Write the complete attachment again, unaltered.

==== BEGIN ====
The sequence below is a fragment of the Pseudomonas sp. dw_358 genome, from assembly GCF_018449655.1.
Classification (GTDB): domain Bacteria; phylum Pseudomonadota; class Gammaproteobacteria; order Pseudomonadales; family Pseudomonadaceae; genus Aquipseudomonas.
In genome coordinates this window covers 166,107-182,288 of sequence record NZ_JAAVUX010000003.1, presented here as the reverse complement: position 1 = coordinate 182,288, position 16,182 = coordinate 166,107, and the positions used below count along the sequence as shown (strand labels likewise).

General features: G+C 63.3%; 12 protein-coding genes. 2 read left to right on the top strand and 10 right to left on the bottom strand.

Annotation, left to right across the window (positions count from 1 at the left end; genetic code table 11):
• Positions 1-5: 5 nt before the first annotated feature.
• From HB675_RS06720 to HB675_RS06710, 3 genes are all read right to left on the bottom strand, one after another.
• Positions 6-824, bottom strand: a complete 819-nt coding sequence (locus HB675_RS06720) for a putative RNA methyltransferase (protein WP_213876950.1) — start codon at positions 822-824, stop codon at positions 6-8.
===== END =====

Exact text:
The sequence below is a fragment of the Pseudomonas sp. dw_358 genome, from assembly GCF_018449655.1.
Classification (GTDB): domain Bacteria; phylum Pseudomonadota; class Gammaproteobacteria; order Pseudomonadales; family Pseudomonadaceae; genus Aquipseudomonas.
In genome coordinates this window covers 166,107-182,288 of sequence record NZ_JAAVUX010000003.1, presented here as the reverse complement: position 1 = coordinate 182,288, position 16,182 = coordinate 166,107, and the positions used below count along the sequence as shown (strand labels likewise).

General features: G+C 63.3%; 12 protein-coding genes. 2 read left to right on the top strand and 10 right to left on the bottom strand.

Annotation, left to right across the window (positions count from 1 at the left end; genetic code table 11):
• Positions 1-5: 5 nt before the first annotated feature.
• From HB675_RS06720 to HB675_RS06710, 3 genes are all read right to left on the bottom strand, one after another.
• Positions 6-824, bottom strand: a complete 819-nt coding sequence (locus HB675_RS06720) for a putative RNA methyltransferase (protein WP_213876950.1) — start codon at positions 822-824, stop codon at positions 6-8.